The Mystery of ProxyPassReverse

The mod_proxy_ajp module for Apache has many advantages over mod_jk for connecting a Tomcat server to an Apache front. For me, the crucial advantage was the ProxyPassReverseCookiePath directive, which allows me to map the session cookies of a Tomcat web application (other than the root application) into the root of a virtual host.

Unfortunately, many tutorials contain misleading advice, and recommend this pattern for the ProxyPassReverse, which will break if the web application issues a redirect:

ProxyPass /jspdir ajp://localhost:8009/jspdir
ProxyPassReverse /jspdir ajp://localhost:8009/jspdir

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Wrapping a Native Library with Maven

I recently converted a large project to build with Maven. The project contained both C++ and Java code, and produced a web application, a standalone server application, plus a number of small command line tools. The project used a large number of open-source Java libraries, and Maven tamed these easily. The native C++ library proved harder, and this is the approach I took.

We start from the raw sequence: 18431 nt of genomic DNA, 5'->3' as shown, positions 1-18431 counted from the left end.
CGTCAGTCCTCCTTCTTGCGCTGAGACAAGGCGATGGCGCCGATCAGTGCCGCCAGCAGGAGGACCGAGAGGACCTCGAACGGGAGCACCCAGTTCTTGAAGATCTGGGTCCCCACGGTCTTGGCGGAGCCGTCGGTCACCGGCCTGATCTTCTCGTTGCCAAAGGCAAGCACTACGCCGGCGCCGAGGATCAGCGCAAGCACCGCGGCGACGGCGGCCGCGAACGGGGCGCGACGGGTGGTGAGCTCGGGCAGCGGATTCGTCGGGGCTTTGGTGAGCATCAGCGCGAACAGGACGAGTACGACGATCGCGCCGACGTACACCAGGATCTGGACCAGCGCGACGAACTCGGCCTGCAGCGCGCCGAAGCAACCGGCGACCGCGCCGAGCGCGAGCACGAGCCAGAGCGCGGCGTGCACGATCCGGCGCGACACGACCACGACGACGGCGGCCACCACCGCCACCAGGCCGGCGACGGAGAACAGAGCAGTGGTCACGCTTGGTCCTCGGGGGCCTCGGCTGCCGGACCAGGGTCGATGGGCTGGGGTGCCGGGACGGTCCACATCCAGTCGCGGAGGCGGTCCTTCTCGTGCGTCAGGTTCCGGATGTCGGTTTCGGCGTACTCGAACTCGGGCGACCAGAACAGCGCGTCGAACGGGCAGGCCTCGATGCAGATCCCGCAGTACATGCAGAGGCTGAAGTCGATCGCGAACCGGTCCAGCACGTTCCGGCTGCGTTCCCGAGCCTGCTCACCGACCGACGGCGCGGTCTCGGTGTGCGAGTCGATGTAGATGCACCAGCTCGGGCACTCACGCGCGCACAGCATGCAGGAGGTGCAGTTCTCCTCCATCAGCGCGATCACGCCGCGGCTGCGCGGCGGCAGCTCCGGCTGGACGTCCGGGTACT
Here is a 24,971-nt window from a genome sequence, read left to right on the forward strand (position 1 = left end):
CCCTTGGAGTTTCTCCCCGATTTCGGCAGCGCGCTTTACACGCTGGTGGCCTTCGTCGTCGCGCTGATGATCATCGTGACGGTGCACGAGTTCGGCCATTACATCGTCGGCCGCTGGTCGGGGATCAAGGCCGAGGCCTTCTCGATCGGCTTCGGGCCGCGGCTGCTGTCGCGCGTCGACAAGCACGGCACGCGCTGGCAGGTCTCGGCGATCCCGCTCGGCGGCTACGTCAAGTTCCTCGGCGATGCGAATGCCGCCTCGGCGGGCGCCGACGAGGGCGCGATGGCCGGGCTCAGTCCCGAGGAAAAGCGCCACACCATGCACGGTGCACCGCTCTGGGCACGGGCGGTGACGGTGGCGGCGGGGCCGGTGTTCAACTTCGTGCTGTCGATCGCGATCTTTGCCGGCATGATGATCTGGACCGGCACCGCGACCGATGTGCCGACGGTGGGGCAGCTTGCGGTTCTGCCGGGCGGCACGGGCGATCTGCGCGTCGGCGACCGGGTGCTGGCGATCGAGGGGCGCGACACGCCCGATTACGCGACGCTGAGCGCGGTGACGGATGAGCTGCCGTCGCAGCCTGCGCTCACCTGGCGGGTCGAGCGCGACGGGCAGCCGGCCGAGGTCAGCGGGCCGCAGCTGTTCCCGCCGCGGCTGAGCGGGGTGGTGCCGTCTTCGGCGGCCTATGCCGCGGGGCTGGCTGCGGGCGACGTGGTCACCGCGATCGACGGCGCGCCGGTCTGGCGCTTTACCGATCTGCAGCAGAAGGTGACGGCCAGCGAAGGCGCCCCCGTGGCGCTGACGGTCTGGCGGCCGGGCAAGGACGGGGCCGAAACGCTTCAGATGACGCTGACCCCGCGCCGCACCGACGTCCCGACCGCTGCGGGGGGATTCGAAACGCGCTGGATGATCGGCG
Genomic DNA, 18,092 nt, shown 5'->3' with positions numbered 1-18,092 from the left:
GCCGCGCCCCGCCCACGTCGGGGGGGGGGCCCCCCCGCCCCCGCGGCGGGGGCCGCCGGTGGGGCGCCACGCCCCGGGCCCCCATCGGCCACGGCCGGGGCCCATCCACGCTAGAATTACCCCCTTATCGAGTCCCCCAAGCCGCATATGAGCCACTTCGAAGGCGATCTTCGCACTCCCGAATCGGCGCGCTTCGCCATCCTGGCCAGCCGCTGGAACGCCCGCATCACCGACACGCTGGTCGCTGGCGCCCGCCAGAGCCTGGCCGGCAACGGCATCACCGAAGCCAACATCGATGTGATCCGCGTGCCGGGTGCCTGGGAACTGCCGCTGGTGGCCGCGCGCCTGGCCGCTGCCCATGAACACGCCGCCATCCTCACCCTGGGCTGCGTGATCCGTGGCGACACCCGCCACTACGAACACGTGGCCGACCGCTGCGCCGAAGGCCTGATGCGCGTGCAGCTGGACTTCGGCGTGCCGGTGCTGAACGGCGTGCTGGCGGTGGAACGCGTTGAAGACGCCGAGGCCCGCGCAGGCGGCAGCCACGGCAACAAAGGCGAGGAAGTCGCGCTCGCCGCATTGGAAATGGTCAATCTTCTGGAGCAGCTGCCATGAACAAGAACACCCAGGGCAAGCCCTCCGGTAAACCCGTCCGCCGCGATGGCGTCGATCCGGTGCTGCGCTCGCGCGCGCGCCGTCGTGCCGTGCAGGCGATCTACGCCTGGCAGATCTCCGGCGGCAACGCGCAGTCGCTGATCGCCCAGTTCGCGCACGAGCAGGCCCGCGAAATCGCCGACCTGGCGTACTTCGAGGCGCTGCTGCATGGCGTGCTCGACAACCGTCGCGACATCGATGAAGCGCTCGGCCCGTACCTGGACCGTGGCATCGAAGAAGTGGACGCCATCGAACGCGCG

The code snippets below are part of a complete example that builds a tiny Java/C++ application under Linux. This should port easily to other Unix-like platforms, and may provide some help to performing the same task under Windows. The example is available in tar.gz and zip formats.

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UTC, SQL Server, and Spring

I’ve recently been introducing the Spring Framework into an existing Java application, using it to speed up adding new features, while making the existing JDBC code more maintainable. One tricky area has been time handling: the application uses an older SQL Server version, so cannot take advantage of the implementation of timestamp with time zone in SQL Server 2008. All the time fields are kept in UTC, and the application must be careful that all the times are converted to and from UTC correctly. With pure JDBC this is handled explicitly, but with Spring JDBC access this is implicit.

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